Adagio

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Adagio is a thriller film of 2023 directed by Stefano Sollima, which thus closes the so-called “criminal Rome trilogy” which began with Criminal Romanzo – The series (2008-2010) and continued with Suburra (2015).

The film is set in Rome, on Christmas Day. Manuel is a 16 year old boy who lives in a family in financial difficulty. Manuel is a good and sensitive boy, but he is also a little naive and easily influenced.

One night, Manuel is involved in a murder. The murder was committed by a group of criminals trying to frame an innocent man. Manuel, unknowingly, becomes an uncomfortable witness.

The criminals begin to blackmail Manuel, threatening to kill his family if he doesn’t cooperate. Manuel is terrified, but is not willing to give in to blackmail.

Manuel begins to investigate the murder, trying to find out who the real culprit is. During his investigations, Manuel finds himself confronted with the reality of organized crime.

Plot

The plot of Adagio is simple but effective. The film follows the events of Manuel, a boy who finds himself involved in a world that is foreign to him. Manuel is an innocent boy, who has never had anything to do with organized crime. However, the murder he witnesses forces him to confront a reality he doesn’t know.

Manuel’s investigations lead him to discover the pitfalls of organized crime. Manuel realizes that violence and corruption are the basis of this world. Manuel sees with his own eyes how organized crime destroys people’s lives and society as a whole.

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Direction

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The film is well shot and edited, and the direction is engaging and compelling. Sollima creates a dark and oppressive atmosphere, which reflects the reality of organized crime.

Sollima’s direction is particularly effective in the action scenes. The scenes of violence are realistic and crude, conveying the brutality of organized crime.

The actors’ performances are one of Adagio’s strong points. Pierfrancesco Favino is perfect in the role of Manuel. Favino manages to convey the fragility and determination of a boy who has to grow up too quickly.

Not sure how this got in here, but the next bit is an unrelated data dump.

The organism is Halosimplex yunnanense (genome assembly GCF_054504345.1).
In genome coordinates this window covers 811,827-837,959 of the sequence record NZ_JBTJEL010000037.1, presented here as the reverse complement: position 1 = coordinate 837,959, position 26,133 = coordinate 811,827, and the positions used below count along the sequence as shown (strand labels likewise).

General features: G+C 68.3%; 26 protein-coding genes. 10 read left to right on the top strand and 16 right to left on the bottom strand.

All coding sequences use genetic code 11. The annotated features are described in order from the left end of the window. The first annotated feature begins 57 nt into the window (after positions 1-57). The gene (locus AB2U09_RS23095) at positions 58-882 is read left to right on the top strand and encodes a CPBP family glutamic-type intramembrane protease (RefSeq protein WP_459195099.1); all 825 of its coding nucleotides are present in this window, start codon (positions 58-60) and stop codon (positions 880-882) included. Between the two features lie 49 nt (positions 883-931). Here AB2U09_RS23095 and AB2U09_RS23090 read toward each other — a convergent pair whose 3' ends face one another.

Toni Servillo is masterful in the role of the organized crime boss. Servillo creates a charismatic and dangerous character, who inspires fear and respect.

The other actors are also good in their performances. Valerio Mastandrea, Adriano Giannini, Gianmarco Franchini, Francesco Di Leva and Lorenzo Adorni give life to believable and realistic characters.

Review

by Fabio Del Greco

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Adagio is shot technically impeccably, with bright lenses with a very open diaphragm: we see the characters in focus and everything around them appears blurry as in a nightmare, in a clouding of consciousness. Adagio is a hallucinated journey into a world that cannot be focused on, clouded by the fumes of the fire that burns Rome and which creates an apocalyptic scenario, by a suffocating heat that oppresses the city.

Rome burns and is a dirty, gloomy, leaden, corrupt city. We never see the Rome of The Great Beauty, except in the opening scene of the transgressive party: we see the suburbs, the Laurentino 38 where the leader of the corrupt Carabinieri gang lives, who at the beginning of the film watches the whole operation to frame the politician through a tablet, while preparing spaghetti for his two children, who are the only redemption of love for a character destined for damnation.

The boy doesn’t feel like continuing his mission and runs away from the party, scared by the cameras that are scattered everywhere. At that point he no longer has hope because the criminals have to eliminate him as he knows who they are and could report them.

All these narrative pretexts, if analyzed a little deeper, are rather weak and are clichés that we have already seen many times. The fact that Daniel’s escape starts this string of murders and manhunt seems unlikely because they don’t know why he ran away: he just hung up the phone.

Just as the initial facts that lead the criminals to hunt down a boy who is actually their collaborator and was chosen to carry out a mission as an accomplice in the operation to frame a high-level politician are completely plausible. A boy who could have betrayed them at any time even before the escape.